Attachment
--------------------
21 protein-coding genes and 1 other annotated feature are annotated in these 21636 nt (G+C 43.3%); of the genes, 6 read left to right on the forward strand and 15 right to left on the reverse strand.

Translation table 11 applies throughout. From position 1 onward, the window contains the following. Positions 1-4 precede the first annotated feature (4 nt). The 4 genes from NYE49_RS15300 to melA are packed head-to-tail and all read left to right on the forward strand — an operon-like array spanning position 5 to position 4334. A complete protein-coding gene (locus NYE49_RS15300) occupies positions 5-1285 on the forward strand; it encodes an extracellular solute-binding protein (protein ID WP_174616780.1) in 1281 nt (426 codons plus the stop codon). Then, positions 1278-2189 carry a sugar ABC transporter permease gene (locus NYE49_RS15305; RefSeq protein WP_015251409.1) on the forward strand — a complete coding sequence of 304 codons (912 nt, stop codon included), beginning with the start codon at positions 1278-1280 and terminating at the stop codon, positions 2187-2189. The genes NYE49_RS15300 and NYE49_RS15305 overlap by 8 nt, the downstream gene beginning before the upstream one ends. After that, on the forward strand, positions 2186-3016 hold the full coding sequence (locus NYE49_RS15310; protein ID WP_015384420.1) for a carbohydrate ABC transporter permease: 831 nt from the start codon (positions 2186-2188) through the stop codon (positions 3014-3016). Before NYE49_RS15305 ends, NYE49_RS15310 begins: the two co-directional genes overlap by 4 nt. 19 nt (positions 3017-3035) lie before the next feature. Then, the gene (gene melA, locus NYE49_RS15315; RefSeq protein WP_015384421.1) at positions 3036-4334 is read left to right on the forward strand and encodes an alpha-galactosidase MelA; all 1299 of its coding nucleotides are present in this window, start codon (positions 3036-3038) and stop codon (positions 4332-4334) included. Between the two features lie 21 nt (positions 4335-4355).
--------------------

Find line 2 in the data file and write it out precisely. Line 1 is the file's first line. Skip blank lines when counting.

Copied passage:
Translation table 11 applies throughout. From position 1 onward, the window contains the following. Positions 1-4 precede the first annotated feature (4 nt). The 4 genes from NYE49_RS15300 to melA are packed head-to-tail and all read left to right on the forward strand — an operon-like array spanning position 5 to position 4334. A complete protein-coding gene (locus NYE49_RS15300) occupies positions 5-1285 on the forward strand; it encodes an extracellular solute-binding protein (protein ID WP_174616780.1) in 1281 nt (426 codons plus the stop codon). Then, positions 1278-2189 carry a sugar ABC transporter permease gene (locus NYE49_RS15305; RefSeq protein WP_015251409.1) on the forward strand — a complete coding sequence of 304 codons (912 nt, stop codon included), beginning with the start codon at positions 1278-1280 and terminating at the stop codon, positions 2187-2189. The genes NYE49_RS15300 and NYE49_RS15305 overlap by 8 nt, the downstream gene beginning before the upstream one ends. After that, on the forward strand, positions 2186-3016 hold the full coding sequence (locus NYE49_RS15310; protein ID WP_015384420.1) for a carbohydrate ABC transporter permease: 831 nt from the start codon (positions 2186-2188) through the stop codon (positions 3014-3016). Before NYE49_RS15305 ends, NYE49_RS15310 begins: the two co-directional genes overlap by 4 nt. 19 nt (positions 3017-3035) lie before the next feature. Then, the gene (gene melA, locus NYE49_RS15315; RefSeq protein WP_015384421.1) at positions 3036-4334 is read left to right on the forward strand and encodes an alpha-galactosidase MelA; all 1299 of its coding nucleotides are present in this window, start codon (positions 3036-3038) and stop codon (positions 4332-4334) included. Between the two features lie 21 nt (positions 4335-4355).